Garmin said was because of the shrinking of the global marine
Garmin's strategy here has been the building of a solid
portfolio of products and strengthening strategic relationships
with marine OEMs. This could be the reason for the strong
Gross margin for the quarter was 58.7%, up 775 basis points
(bps) sequentially and 1,095 bps year over year. While volumes
alone drove the sequential expansion, the higher ASP helped the
expansion from last year. Additionally, segment-specific matters
The Fitness and Auto/mobile segments saw the greatest
expansions. The Fitness segment saw easier comps because there was
some heavy discounting on end-of-life products in the year-ago
quarter. Auto/mobile was helped by recognition of previously
deferred high-margin revenue.
The gross margin by segment was as follows - Auto/mobile 51.2%
(up 1,191 bps sequentially, up 1,573 bps year over year); Aviation
71.4% (up 322 bps sequentially, up 222 bps year over year); Outdoor
66.6% (up 531 bps sequentially, up 120 bps year over year); Fitness
69.3% (up 819 bps sequentially, up 1,094 bps year over year) and
Marine 63.6% (up 389 bps sequentially, up 776 bps year over
The operating expenses of $217.8 million were up 12.6% from the
previous quarter's $193.4 million and up 14.3% from $190.5 million
in the year-ago quarter. The operating margin expanded 1,218 bps
sequentially and 889 bps year over year to 28.4% in the last
All except advertising expenses declined sequentially as a
percentage of sales, but cost of sales declined the most (775 bps),
followed by R&D (314 bps) and then SG&A (237 bps).
Advertising expenses increased 109 bps.
On a pro forma basis, Garmin reported a net income of $185.9
million, or a 25.9% net income margin compared to $86.9 million, or
15.6% in the previous quarter and $109.5 million or 16.2% net
income margin in the second quarter of last year. The fully diluted
pro forma earnings per share (EPS) were 95 cents, compared to 44
cents in the March 2012 quarter and 56 cents in the comparable
There were no one-time adjustments in either the previous or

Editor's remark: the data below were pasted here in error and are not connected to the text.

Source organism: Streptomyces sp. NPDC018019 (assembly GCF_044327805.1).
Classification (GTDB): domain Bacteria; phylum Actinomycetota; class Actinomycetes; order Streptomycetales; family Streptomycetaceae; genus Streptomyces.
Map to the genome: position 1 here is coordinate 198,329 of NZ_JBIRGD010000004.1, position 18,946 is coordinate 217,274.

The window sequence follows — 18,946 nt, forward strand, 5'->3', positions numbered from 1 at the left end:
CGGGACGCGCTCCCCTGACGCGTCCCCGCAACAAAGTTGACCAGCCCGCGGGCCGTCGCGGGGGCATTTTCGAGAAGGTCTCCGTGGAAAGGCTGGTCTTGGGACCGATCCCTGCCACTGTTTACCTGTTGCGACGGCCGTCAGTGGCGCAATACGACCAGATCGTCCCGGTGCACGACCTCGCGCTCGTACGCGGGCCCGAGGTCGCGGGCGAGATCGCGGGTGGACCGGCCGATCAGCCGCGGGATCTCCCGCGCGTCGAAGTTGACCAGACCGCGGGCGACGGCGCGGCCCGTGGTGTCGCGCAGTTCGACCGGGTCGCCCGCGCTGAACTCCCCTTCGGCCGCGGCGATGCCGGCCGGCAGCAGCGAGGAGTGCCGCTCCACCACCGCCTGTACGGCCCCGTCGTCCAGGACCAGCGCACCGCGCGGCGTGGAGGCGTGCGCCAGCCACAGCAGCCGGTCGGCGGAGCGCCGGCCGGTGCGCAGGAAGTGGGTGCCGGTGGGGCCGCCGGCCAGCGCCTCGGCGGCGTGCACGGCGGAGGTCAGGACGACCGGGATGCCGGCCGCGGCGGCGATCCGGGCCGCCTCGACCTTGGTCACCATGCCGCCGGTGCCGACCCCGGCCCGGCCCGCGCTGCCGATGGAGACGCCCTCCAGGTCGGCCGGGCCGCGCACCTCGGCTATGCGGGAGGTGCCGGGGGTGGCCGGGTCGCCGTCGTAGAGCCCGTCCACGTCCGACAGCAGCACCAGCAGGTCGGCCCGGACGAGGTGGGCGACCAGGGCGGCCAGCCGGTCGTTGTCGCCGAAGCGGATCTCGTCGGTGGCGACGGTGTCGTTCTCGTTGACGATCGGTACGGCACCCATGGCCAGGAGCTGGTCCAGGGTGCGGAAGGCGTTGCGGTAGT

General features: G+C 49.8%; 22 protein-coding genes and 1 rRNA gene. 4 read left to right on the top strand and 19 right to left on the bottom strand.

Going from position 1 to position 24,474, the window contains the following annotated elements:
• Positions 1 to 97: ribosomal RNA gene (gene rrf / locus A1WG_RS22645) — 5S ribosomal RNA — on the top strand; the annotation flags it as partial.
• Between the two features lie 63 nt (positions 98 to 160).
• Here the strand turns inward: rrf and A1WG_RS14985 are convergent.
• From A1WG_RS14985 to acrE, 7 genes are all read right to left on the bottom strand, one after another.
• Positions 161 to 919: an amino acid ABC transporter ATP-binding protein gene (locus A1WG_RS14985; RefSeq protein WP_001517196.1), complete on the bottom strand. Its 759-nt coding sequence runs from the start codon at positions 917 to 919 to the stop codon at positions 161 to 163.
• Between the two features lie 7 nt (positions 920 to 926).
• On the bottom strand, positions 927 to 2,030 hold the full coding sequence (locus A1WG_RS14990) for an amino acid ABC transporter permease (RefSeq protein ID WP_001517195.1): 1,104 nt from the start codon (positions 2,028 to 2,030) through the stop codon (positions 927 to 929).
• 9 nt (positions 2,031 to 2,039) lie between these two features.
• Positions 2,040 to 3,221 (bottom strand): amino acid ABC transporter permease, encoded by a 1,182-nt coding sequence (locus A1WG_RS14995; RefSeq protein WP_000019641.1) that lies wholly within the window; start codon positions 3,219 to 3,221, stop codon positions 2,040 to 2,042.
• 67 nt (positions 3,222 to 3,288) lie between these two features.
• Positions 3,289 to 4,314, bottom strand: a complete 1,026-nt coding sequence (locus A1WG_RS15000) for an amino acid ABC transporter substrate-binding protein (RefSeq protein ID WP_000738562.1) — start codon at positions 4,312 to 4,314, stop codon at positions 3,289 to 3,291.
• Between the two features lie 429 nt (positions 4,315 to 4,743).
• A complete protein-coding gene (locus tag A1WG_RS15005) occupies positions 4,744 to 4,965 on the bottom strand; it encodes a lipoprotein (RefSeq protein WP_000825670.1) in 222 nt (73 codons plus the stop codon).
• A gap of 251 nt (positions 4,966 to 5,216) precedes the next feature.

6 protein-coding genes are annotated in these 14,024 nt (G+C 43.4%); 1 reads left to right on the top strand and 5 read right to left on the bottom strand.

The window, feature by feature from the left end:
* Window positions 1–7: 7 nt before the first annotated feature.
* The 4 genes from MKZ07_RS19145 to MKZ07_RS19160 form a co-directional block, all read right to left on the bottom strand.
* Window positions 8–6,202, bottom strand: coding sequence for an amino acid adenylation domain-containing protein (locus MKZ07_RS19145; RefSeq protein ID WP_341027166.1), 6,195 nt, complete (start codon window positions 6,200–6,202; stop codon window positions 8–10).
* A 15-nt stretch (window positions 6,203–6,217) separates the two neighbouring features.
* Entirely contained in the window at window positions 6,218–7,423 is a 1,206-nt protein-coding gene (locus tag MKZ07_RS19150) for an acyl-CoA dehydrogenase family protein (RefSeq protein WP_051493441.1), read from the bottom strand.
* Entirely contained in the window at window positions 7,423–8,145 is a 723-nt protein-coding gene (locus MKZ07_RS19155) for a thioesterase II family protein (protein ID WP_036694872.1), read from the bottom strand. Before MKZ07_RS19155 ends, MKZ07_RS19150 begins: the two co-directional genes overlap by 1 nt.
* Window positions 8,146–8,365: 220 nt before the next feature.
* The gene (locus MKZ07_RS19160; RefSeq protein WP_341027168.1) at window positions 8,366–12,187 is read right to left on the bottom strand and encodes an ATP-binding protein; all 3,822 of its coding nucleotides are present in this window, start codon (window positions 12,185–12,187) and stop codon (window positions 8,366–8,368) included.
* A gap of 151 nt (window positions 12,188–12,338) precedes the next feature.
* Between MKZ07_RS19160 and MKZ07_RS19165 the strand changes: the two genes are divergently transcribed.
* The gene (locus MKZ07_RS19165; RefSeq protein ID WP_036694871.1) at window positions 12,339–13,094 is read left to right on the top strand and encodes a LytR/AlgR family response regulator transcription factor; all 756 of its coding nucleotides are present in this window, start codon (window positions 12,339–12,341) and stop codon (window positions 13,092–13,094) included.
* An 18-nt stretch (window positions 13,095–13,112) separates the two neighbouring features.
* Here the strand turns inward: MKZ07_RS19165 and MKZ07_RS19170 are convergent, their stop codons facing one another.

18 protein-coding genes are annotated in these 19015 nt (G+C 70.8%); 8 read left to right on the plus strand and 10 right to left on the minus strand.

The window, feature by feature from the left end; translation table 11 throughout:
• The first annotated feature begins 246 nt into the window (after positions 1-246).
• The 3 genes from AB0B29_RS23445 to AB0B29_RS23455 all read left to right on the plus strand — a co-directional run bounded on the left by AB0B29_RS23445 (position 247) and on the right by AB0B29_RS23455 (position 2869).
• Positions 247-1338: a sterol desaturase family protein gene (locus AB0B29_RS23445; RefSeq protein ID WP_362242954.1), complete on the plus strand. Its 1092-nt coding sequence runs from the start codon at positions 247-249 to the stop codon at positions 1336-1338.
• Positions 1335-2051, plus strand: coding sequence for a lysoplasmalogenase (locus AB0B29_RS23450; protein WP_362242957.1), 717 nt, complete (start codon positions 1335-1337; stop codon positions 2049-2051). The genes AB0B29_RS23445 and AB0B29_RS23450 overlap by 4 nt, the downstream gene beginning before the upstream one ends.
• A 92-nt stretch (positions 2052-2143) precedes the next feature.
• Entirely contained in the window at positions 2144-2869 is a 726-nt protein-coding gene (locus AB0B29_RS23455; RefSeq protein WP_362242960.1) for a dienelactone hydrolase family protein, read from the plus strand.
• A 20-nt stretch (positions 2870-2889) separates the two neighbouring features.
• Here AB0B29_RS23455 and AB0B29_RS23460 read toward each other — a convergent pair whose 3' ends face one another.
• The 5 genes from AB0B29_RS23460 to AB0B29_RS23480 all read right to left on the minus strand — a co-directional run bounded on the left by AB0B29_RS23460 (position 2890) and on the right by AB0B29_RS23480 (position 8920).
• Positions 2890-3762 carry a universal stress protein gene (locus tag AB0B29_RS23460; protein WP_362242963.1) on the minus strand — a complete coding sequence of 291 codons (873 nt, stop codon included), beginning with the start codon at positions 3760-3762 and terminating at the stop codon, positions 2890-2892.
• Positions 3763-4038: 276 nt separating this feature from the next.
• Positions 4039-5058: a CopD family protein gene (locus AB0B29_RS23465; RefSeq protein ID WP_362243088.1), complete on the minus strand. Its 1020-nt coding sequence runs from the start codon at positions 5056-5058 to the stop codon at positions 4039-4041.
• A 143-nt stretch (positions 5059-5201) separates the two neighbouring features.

Inventories were down 5.7% sequentially, with inventory turns
increasing from 2.7X to 3.1X. Days sales outstanding (DSOs) went
from 71 to 62. The cash and short term investments balance dropped
$10.3 million to around $1.36 billion, with the company generating
around $223 million from operations.
Garmin spent around $12 million on capex, yielding a free cash
flow of around $211 million. Garmin has no long term debt and long
term liabilities were around $350 million at quarter-end.
2012 Guidance Much Better than Expected
Garmin provided very strong guidance. Revenue for the year is
expected to be $2.75-2.80 billion, with the gross margin at 52-53%,
operating margin of 21-22% and EPS of $2.70 to $2.85. The Zacks
Consensus Estimate for the year was $2.64.
We think Garmin's strong results were helped by the many new
higher-margin products that the company has been introducing over
the last few years and the company's strategy of increasingly
targeting the OEM segment with many of its offerings. The advantage
of this strategy is more stable revenues and steadier pricing.
At the same time, it has focused on individual customers in the
outdoor and fitness segments. Given its growing strength in
segments other than PND, we are growing increasingly positive about
The primary negative for Garmin is its still significant
exposure to the PND segment, which is on a secular decline. We
think that Garmin could ultimately improve upon the situation by
focusing on auto OEMs for in-dash solutions and by building a
presence in emerging Asian countries.
Garmin shares carry a Zacks #3 Rank, implying a Hold rating in
the short-term (1-3 months).